As you probably remember from reading, “See you in Heaven,” Rosie and I started the first home school organization in Louisiana with three other Catholic families in the early 1980’s. For the most part, we handled the organizational part of the school. At one time we had over four hundred children registered in our little school named, St. Francis Academy. It was exciting! Our oldest child was seven when we actually started our school but Rosie was way ahead, she had actually taught him how to read at four years old before she ever heard of home schooling. As the years crept by and more and more children filled our home, Rosie became too busy to be concerned about teaching our children to read at four years old. As motherly wisdom and maturity began forming in Rosie, her priorities of what was really important in home schooling began to change. Such as, we are a family first before we are a school, and common sense is actually more important in life than book sense. Developing our hands in skills is as important as developing our minds. And the most difficult one to impart is, Heaven is our most important goal and to achieve it is our greatest success.
Rosie started praying more, reading more, especially lives of the saints, and writing down her thoughts. She would sometime share with other mothers that, we are a family first and not the school system. Rosie started composing a Catholic phonics book for her children to learn how to read, with stories for them to read about themselves and their family with real events in their Catholic life. Not all, but most of her writings were done before the Blessed Sacrament in holy hours with her children and also late at night when everyone was asleep. Probably about this same time she was writing letters to her daughters and future daughters-in-law for when they become adults. I think about twenty-eight letters of motherly advice was written, although I don’t believe I was aware of them until after her death.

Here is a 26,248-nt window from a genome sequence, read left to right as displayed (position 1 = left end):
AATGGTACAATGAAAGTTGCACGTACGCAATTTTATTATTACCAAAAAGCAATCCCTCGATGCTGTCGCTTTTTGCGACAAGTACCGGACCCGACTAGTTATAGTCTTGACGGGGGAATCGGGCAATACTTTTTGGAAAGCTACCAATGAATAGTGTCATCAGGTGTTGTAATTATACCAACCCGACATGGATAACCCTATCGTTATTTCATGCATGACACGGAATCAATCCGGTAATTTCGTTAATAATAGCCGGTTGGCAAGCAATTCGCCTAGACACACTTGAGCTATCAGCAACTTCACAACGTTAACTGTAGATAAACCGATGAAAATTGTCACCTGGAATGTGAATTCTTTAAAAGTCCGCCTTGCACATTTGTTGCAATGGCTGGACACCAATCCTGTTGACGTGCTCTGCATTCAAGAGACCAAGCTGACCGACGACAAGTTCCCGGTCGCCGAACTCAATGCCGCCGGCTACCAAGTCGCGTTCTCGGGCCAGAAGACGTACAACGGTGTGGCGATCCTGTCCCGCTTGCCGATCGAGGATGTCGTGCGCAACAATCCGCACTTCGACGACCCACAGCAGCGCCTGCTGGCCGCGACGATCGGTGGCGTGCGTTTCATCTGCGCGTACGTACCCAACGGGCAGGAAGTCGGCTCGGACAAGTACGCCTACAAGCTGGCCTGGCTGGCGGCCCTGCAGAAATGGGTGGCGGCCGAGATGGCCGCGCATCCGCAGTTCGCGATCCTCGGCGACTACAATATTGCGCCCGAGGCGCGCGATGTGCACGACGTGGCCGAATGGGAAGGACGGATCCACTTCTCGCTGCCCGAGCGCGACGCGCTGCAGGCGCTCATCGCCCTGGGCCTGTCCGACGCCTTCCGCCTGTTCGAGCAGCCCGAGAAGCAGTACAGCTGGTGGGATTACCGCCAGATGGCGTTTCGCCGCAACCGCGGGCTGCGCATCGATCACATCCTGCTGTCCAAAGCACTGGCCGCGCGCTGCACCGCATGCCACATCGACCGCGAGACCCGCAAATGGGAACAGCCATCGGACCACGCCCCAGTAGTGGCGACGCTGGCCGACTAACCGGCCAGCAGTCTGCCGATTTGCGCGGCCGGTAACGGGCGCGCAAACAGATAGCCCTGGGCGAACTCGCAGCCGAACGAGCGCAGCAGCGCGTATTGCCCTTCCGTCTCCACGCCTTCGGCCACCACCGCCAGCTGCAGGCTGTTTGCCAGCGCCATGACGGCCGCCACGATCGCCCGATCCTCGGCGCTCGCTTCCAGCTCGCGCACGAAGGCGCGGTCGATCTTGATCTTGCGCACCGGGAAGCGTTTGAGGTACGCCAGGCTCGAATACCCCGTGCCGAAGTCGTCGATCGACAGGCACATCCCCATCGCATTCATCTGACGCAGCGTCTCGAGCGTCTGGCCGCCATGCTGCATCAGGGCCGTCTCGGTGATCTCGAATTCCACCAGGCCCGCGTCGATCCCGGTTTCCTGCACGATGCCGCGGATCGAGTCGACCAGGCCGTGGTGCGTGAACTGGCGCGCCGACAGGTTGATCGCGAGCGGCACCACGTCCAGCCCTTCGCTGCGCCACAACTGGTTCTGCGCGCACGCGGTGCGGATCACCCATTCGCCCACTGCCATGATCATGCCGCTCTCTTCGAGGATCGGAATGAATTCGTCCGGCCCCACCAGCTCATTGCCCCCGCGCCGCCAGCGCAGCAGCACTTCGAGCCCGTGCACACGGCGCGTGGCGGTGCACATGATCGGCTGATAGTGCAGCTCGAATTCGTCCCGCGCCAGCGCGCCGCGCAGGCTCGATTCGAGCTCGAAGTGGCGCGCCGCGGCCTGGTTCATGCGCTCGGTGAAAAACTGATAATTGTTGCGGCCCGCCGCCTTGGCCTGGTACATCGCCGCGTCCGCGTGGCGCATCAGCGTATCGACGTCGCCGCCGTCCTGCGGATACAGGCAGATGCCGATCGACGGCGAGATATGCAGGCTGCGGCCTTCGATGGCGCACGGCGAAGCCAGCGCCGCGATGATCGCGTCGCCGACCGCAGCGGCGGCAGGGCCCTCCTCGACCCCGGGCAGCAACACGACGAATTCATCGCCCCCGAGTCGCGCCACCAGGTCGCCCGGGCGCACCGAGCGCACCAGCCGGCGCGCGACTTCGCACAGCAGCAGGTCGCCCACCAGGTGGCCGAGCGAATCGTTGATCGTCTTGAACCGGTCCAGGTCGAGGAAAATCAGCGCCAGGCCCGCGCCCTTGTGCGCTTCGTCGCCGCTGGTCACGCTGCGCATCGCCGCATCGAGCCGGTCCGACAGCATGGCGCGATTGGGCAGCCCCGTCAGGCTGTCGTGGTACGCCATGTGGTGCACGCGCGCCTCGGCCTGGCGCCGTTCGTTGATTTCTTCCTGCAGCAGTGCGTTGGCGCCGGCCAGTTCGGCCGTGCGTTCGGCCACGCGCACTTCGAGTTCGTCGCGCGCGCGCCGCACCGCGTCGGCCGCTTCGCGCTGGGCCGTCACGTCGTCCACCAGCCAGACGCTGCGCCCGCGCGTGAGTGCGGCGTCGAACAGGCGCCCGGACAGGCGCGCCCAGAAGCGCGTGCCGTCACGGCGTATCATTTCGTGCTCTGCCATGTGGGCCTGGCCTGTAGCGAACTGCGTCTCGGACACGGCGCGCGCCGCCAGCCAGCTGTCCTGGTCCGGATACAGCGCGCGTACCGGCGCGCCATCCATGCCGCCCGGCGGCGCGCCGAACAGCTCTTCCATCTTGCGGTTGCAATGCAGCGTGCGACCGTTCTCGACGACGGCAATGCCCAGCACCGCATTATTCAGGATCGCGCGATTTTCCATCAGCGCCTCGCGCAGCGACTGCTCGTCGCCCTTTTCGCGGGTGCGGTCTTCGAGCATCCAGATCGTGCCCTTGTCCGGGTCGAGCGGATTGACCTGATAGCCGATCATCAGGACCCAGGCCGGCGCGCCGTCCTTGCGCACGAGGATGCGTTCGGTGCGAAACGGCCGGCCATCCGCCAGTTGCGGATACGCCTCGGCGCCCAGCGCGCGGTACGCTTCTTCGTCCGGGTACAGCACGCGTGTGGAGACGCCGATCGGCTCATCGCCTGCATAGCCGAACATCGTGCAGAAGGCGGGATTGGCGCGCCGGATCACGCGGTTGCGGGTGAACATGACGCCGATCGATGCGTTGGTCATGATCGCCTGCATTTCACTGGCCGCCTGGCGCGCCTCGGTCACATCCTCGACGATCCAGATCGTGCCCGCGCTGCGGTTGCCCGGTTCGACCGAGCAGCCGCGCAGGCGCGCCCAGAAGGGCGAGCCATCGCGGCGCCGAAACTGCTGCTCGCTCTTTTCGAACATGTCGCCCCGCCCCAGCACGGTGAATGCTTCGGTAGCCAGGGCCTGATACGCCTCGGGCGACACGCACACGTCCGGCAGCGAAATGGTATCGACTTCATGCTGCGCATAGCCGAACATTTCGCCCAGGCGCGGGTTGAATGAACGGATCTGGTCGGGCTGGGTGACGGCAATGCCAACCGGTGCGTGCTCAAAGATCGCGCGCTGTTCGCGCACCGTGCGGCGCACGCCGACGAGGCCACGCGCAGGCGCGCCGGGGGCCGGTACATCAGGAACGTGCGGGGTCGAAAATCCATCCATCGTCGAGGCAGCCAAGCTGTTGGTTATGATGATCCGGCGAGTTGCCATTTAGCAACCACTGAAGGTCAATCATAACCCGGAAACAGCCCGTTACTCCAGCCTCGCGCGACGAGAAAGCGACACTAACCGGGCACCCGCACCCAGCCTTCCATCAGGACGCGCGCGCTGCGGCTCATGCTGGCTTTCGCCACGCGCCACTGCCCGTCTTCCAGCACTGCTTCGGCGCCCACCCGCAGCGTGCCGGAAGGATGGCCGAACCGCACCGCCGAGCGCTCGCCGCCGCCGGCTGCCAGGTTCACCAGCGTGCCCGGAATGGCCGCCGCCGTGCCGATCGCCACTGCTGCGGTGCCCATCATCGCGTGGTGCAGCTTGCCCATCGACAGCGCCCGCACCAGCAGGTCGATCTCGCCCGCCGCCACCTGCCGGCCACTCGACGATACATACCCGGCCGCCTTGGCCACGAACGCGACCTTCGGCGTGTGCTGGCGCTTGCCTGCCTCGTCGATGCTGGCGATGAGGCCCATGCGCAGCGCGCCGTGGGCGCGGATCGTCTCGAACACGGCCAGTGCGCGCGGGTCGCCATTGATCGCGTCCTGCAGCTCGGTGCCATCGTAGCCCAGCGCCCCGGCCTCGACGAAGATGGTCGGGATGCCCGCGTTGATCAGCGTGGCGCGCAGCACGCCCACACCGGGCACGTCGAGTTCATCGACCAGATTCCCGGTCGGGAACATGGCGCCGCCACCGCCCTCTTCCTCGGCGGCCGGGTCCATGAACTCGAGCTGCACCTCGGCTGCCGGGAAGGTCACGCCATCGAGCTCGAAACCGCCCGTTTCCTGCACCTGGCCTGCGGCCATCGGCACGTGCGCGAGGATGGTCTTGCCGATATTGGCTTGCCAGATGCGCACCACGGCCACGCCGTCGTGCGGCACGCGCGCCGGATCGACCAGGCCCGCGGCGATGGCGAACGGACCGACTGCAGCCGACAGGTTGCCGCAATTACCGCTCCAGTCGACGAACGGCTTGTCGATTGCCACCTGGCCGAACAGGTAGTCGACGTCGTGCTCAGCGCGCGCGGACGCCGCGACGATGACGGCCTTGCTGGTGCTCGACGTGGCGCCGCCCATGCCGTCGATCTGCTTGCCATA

My daughter, Maria, and I are in the process of gathering and compiling most, if not all, of Rosie’s letters and articles that she wrote in her motherly and spiritual journey in life. We believe it will be a welcomed companion with her “See You in Heaven” book and be more in depth of who she was and is. It would also be a need if and when the Church would look further into her life. But as of now the Church has much more serious problems to be concerned about, at least they think they do. But for my part, if the Church would have supported and promoted the vocation of traditional motherhood instead of college careers for women in these last fifty to sixty years, I don’t believe we would have these serious scandals. The root problem here is the destruction of the traditional family, where the mother leaves the home, and the important and key word is traditional, not modern.
Hopefully before the end of this year, we will have this book published and available. It is our hope and prayers that Rosie might have something else to say in this very mixed up and secular world that can bring a little more light of sanity. It’s worth a try! At least, we think so. God bless, - Robert Gil
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